1001 More Things Everyone Should Know about the South

Volume 7, Number 1, Spring 2001

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1001 More Things Everyone Should Know about the South

by Doris Betts
Southern Cultures, Vol. 7, No. 1, Spring 2001

"Nobody enjoys getting his tongue extended far into his cheek more than Reed, and few have such a reach."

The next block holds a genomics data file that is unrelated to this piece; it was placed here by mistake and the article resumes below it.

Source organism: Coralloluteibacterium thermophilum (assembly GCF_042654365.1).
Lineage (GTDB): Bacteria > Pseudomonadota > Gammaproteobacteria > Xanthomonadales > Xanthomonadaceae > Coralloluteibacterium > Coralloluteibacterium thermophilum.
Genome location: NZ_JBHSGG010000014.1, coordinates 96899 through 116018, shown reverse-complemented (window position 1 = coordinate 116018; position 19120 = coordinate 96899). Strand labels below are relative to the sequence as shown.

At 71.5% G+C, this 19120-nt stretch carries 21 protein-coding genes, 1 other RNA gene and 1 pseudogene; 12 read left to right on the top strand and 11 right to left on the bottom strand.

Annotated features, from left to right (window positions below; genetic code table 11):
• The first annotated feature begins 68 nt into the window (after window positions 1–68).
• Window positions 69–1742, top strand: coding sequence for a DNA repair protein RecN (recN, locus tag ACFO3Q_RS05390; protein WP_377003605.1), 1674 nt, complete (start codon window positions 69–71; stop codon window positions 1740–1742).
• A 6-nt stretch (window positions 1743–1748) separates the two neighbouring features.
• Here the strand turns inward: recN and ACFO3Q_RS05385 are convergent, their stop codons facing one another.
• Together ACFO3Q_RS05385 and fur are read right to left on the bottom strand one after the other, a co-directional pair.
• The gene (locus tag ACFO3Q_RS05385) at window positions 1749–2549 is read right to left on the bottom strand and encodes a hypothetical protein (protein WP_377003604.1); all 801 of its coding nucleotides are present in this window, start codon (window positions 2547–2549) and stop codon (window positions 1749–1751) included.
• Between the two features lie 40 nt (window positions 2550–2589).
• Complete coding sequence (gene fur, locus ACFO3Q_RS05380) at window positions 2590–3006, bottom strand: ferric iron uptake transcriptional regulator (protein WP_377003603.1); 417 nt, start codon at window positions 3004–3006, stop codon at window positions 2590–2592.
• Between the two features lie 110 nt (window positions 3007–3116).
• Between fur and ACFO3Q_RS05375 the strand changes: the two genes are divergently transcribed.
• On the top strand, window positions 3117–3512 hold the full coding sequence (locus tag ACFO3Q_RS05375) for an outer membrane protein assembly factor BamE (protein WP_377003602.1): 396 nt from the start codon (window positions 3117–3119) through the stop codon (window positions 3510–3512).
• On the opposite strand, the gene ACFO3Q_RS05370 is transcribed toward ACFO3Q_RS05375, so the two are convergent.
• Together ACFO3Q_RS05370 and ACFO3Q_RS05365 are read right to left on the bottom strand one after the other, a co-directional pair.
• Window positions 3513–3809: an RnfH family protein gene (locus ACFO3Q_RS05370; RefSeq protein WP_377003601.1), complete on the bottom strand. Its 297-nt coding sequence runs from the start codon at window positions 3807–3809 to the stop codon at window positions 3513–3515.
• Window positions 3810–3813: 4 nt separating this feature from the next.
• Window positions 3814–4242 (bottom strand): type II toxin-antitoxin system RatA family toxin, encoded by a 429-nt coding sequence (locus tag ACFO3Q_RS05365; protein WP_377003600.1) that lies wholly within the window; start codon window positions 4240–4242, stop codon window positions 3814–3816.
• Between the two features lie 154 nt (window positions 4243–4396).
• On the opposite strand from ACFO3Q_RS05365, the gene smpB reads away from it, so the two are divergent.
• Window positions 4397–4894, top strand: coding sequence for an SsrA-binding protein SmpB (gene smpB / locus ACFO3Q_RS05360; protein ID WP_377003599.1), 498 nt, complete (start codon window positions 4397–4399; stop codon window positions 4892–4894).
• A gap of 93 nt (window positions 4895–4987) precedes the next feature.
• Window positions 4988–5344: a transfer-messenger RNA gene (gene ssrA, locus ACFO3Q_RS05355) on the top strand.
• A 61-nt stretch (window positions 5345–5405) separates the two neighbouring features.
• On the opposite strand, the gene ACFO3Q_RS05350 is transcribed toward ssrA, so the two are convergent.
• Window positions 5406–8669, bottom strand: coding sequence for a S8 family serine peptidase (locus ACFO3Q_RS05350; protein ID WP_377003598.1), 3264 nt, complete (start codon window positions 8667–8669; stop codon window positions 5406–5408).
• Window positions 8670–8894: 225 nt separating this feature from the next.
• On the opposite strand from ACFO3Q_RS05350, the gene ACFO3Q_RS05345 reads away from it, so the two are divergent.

As a fiction writer, I used to complain that sociology was the academic discipline most opposite, in some cases even most inimical, to literature. After all, the average sociologist seemed to conduct boring surveys that led to obvious conclusions from which he could generalize about huge numbers of human beings–all of them imbedded in, rendered anonymous by, some undefined “society.” That society so molded them that even “free choice” was only one more constraint imposed from outside by a social institution. Determinism ruled. By contrast, we novelists only hinted our tentative conclusions about human nature after depicting singular human beings in particular circumstances. Their free choices spilled out all over the page. Deductive vs. inductive? In any case, my average sociologist, even if he had an interesting generalization to share, often obscured it in heavy prose, thick with jargon.